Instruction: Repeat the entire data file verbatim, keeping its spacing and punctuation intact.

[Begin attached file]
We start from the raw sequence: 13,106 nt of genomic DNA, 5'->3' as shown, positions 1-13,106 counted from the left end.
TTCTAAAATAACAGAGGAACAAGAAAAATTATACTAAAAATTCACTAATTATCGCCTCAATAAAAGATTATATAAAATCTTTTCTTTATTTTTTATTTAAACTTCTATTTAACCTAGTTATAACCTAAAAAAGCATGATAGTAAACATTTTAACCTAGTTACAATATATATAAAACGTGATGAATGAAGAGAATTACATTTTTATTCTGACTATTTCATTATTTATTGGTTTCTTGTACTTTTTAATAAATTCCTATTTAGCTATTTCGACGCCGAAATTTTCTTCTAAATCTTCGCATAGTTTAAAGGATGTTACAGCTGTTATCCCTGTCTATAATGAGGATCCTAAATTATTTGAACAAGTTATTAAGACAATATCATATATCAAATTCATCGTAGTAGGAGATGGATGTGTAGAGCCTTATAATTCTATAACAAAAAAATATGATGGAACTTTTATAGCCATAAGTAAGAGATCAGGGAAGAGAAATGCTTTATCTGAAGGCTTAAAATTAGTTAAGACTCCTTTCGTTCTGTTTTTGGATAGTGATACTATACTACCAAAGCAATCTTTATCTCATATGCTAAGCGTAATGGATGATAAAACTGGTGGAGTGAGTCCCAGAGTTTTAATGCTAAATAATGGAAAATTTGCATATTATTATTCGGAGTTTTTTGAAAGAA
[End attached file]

We start from the raw sequence: 13,106 nt of genomic DNA, 5'->3' as shown, positions 1-13,106 counted from the left end.
TTCTAAAATAACAGAGGAACAAGAAAAATTATACTAAAAATTCACTAATTATCGCCTCAATAAAAGATTATATAAAATCTTTTCTTTATTTTTTATTTAAACTTCTATTTAACCTAGTTATAACCTAAAAAAGCATGATAGTAAACATTTTAACCTAGTTACAATATATATAAAACGTGATGAATGAAGAGAATTACATTTTTATTCTGACTATTTCATTATTTATTGGTTTCTTGTACTTTTTAATAAATTCCTATTTAGCTATTTCGACGCCGAAATTTTCTTCTAAATCTTCGCATAGTTTAAAGGATGTTACAGCTGTTATCCCTGTCTATAATGAGGATCCTAAATTATTTGAACAAGTTATTAAGACAATATCATATATCAAATTCATCGTAGTAGGAGATGGATGTGTAGAGCCTTATAATTCTATAACAAAAAAATATGATGGAACTTTTATAGCCATAAGTAAGAGATCAGGGAAGAGAAATGCTTTATCTGAAGGCTTAAAATTAGTTAAGACTCCTTTCGTTCTGTTTTTGGATAGTGATACTATACTACCAAAGCAATCTTTATCTCATATGCTAAGCGTAATGGATGATAAAACTGGTGGAGTGAGTCCCAGAGTTTTAATGCTAAATAATGGAAAATTTGCATATTATTATTCGGAGTTTTTTGAAAGAA